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Counting Calories… the New National Pastime

October 22, 2012
Plain English Version

From vending machines to fast food restaurants, Americans are counting calories to lower rates of obesity.

The American Heart Association says one 12-ounce regular soda has eight teaspoons of sugar. It has 130 calories and no nutritional benefits. Pepsi and Coke are going to post the number of calories in their drinks sold in vending machines in Chicago and San Antonio.

These two cities were chosen because their public employees are in a contest promoting wellness programs. The city that does the best will win $5 million. Employees can win $1,000. To win, the workers must lose weight, lower blood pressure and reach other goals. The American Beverage Association is sponsoring the contest.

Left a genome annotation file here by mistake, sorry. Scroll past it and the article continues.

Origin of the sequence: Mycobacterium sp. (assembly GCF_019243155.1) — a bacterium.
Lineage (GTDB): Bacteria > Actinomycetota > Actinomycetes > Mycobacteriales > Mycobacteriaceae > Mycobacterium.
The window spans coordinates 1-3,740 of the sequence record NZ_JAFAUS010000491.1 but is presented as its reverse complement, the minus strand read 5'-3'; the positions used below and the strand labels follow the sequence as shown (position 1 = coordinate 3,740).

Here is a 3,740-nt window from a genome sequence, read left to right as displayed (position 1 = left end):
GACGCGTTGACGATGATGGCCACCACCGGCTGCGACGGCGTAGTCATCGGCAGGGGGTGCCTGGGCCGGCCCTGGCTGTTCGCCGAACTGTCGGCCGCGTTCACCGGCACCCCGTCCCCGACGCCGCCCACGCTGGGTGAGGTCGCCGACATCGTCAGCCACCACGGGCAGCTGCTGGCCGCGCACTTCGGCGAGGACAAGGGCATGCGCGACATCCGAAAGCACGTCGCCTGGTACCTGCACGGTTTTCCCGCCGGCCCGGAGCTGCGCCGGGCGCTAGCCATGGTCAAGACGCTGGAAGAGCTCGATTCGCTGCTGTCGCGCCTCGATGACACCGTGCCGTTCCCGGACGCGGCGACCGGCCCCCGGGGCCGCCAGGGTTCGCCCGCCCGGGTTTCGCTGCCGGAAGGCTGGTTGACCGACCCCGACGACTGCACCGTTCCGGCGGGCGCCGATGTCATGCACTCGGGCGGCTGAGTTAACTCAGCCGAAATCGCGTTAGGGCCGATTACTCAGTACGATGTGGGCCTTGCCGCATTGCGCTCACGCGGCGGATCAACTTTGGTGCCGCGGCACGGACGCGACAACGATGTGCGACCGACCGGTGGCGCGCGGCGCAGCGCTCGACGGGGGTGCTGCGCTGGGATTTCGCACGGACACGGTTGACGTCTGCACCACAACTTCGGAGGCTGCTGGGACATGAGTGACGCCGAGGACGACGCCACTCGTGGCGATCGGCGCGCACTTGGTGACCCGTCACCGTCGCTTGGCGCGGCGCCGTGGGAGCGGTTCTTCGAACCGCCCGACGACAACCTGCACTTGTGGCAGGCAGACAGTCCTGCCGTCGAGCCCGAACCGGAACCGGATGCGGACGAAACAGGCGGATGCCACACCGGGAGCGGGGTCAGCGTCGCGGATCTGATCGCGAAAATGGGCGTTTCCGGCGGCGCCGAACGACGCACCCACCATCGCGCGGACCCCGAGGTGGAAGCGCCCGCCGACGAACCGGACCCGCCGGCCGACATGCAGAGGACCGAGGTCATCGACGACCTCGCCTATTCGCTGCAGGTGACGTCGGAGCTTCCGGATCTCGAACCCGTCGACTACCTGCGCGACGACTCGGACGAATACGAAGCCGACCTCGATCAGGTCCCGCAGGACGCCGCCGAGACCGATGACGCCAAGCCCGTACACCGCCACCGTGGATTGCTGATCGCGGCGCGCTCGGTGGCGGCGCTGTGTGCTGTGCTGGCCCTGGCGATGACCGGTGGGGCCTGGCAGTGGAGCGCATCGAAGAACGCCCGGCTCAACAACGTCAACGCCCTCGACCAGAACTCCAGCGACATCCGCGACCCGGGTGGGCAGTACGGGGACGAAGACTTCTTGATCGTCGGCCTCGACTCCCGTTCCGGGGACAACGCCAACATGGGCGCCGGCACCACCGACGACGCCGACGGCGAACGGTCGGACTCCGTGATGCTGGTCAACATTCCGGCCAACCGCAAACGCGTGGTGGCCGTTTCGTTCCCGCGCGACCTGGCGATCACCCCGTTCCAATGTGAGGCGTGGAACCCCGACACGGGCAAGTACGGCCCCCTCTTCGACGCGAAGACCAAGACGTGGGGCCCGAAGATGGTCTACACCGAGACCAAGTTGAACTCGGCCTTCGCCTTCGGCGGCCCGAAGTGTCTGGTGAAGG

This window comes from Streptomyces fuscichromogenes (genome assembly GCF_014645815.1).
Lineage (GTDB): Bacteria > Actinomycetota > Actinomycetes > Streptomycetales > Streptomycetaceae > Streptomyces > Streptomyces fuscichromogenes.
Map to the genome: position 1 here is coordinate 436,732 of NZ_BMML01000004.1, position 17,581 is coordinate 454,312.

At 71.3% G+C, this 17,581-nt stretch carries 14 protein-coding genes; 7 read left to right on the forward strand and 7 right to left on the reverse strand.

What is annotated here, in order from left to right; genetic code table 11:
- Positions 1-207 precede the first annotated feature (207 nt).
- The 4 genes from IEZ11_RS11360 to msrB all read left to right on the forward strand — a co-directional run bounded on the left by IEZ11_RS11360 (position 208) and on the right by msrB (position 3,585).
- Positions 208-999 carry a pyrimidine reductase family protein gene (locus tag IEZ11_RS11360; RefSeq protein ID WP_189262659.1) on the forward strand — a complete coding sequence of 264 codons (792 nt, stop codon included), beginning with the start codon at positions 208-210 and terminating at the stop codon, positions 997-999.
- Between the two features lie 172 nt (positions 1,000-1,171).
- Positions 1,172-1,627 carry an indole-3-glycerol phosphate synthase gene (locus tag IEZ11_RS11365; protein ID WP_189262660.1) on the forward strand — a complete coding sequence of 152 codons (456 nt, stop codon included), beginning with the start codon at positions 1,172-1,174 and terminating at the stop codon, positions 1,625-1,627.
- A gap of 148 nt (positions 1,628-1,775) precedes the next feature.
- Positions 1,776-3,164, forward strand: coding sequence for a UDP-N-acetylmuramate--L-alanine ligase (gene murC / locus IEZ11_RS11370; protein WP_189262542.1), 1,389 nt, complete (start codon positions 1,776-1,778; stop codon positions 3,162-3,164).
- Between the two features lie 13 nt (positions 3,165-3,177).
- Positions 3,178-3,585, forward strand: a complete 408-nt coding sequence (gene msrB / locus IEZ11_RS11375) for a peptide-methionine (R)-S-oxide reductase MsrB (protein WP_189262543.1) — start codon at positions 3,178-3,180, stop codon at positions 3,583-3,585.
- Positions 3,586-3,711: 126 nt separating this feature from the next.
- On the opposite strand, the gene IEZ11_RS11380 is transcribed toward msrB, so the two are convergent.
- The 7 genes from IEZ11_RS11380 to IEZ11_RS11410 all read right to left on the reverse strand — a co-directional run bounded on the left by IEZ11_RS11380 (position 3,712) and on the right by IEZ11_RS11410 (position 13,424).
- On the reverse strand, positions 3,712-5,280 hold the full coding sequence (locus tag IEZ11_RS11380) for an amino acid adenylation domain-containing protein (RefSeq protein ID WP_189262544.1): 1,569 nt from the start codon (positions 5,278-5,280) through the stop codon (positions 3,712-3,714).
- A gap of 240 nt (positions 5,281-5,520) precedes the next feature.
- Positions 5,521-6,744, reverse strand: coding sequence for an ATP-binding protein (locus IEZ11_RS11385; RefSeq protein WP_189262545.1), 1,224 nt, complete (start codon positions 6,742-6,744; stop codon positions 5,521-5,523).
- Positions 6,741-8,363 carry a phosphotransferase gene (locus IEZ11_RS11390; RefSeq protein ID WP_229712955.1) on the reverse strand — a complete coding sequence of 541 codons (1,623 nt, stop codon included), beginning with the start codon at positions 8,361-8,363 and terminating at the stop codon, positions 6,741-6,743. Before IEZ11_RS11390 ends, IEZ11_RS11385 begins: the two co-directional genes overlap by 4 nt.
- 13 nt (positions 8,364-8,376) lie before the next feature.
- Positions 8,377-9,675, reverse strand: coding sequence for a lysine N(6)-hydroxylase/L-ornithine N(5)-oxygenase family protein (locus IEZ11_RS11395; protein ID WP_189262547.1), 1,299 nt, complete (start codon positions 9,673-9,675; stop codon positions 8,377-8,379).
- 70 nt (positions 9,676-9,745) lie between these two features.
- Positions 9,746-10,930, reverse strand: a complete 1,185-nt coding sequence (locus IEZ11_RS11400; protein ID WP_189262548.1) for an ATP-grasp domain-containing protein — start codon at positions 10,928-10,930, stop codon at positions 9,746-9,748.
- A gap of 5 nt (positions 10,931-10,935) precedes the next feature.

Some cities are taxing sugary sodas to discourage drinking them. Other cities are trying public education. New York City banned the sale of large sodas in movies and arenas.

Pepsi, Coke and McDonalds agree that calories are important in controlling weight. Beverage industry groups say that only 7 percent of calories come from sodas.

Under the new health care law all restaurants with more than 20 locations must post calorie counts on their menus.

The New York Times

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